The Soft House, a conceptual design developed by the Boston architecture firm Kennedy & Violich Architecture and its materials research division KVA MATx, features an energy-harvesting roof with a flexible form that responds to sun angles. Translucent movable curtains distribute light and low-voltage energy, and fold up into a soft luminous chandelier—one of the project’s many innovations in bendable photovoltaic technology. With its renewable electrical power and flexible, photovoltaic nanotechnology materials, Soft House “could become a platform for an entirely different form of living,” predicts Sheila Kennedy (left), founding principal of KVA, who partners with Juan Frano Violich.
Since it was created in 2000, a decade after KVA was established, KVA MATx has been committed to pursuing this kind of applied research, whether projects arise from in-house ideas or from design commissions. Projects can also originate when a manufacturer “calls us and says there is a technology or a material that is having a crisis or that is outdated or too conventional,” Kennedy says. This has yielded an impressive range of work for companies including Herman Miller, Philips, and North Face, for which KVA MATx devised high-performance sportswear designs that enable athletes to control their clothes’ heating and cooling. Working for 3M, it produced a sunlight-delivery prototype that captures sunlight and distributes daylighting deep within a building interior.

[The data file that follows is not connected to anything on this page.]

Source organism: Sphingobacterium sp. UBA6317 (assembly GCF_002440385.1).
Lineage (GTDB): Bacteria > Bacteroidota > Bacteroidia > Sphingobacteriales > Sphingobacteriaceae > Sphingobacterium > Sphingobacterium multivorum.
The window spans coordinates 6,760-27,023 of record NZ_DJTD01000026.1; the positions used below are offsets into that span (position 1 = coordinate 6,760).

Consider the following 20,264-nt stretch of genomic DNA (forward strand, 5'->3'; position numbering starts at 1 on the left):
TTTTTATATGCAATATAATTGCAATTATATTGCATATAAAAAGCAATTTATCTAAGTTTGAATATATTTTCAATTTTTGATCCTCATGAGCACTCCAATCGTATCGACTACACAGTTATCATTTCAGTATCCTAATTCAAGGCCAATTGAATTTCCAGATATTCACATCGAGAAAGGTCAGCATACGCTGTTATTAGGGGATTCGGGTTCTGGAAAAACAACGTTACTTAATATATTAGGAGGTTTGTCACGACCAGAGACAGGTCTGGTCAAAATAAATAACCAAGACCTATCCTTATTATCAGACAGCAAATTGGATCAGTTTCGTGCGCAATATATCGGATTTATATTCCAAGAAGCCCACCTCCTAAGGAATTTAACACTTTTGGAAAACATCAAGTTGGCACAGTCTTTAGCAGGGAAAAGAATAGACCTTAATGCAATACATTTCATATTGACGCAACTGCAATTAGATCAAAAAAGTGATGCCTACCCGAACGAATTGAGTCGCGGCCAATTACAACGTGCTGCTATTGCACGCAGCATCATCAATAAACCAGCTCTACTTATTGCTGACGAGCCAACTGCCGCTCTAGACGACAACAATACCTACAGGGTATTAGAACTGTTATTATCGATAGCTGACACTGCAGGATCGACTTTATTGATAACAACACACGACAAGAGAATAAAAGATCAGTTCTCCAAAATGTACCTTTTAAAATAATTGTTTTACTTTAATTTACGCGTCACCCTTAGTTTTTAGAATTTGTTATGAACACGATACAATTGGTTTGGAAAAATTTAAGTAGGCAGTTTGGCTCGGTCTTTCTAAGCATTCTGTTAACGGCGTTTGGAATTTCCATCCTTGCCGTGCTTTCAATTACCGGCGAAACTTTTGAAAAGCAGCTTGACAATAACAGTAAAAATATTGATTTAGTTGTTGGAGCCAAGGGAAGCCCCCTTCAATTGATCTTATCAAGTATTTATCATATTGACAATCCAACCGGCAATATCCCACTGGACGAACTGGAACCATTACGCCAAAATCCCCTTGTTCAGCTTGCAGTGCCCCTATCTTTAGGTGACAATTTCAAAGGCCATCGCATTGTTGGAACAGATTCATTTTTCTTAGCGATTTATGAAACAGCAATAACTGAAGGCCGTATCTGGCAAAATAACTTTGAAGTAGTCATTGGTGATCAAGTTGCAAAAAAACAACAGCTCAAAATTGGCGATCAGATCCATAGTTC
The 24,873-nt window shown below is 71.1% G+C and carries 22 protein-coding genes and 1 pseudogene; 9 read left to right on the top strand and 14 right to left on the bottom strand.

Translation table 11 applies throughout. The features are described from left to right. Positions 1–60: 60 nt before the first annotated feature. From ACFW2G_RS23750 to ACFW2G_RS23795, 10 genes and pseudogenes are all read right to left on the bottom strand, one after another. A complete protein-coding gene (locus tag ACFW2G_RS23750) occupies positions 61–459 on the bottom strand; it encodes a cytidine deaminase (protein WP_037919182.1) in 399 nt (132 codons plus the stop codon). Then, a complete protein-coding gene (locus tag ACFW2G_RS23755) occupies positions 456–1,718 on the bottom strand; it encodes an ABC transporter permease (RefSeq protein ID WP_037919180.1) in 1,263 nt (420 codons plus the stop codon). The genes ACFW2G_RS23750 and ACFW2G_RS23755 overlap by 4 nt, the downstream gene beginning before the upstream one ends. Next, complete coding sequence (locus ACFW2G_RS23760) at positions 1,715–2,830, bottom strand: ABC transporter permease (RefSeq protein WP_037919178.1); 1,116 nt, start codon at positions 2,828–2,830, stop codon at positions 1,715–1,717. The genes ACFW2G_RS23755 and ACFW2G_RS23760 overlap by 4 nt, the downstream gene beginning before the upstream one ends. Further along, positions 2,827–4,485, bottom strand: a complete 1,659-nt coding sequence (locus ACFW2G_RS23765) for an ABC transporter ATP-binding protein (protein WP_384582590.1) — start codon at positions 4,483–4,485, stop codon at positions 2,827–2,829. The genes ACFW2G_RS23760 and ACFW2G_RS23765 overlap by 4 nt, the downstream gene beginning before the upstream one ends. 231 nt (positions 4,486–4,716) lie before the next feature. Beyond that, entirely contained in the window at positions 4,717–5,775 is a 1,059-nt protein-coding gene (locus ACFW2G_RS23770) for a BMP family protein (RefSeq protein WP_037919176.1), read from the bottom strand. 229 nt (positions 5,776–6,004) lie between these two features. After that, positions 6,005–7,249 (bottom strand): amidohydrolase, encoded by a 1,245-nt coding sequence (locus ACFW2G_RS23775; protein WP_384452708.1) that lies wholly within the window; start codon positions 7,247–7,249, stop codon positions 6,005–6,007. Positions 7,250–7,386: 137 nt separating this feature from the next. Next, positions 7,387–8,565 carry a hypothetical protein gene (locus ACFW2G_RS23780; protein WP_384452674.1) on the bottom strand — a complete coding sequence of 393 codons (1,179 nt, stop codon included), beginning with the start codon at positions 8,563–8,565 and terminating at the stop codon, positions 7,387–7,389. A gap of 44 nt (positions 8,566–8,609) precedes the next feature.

Most KVA MATx projects revolve around ideas about materiality “and the emerging nexus of materials and energy and information,” Kennedy says. Many lead to significant advances in technology and materials. For example, parametric design software developed for Soft House allows a homeowner to customize the cladding form and solar orientation and customize the energy density of the house’s textile components according to local needs and regulations. Another project, the 34th Street Ferry Terminal in New York, now under construction, has an “intelligent infrastructure” with an interactive LED lighting system built into large oculi in the roof canopy, and integrated radiant heating in the passenger waiting area that is protected from wind and rain by retractable weather screens. KVA MATx developed the concept as well as all the lighting systems and architectural details.
Research is fully integrated into the firm’s design process and workplace, with all 16 staff participating. “We debated whether to have a separate company but always came back to a symbiotic relationship in which everyone is involved, one way or the other,” Kennedy says. The firm’s office, in the former Blue Bird bottling plant, features a design studio as well as a digital-fabrication workshop with a lightweight industrial robot and digital prototyping equipment, as well as saws and other tools. This approach, Kennedy believes, allows architects to be intimately involved in technology innovation while providing their knowledge of building construction and design.
Unlike collaborative arrangements with universities or other institutions, Kennedy argues that the interdisciplinary KVA MATx model is an ideal way to concentrate expertise, provide continuity on projects, and to move quickly to find solutions. “We are our own self-standing organization,” she says. “This is not an academic endeavor, or a student endeavor,” she adds. “This is our research center. We follow a trajectory of thought that is of interest to us. It gives us great independence.”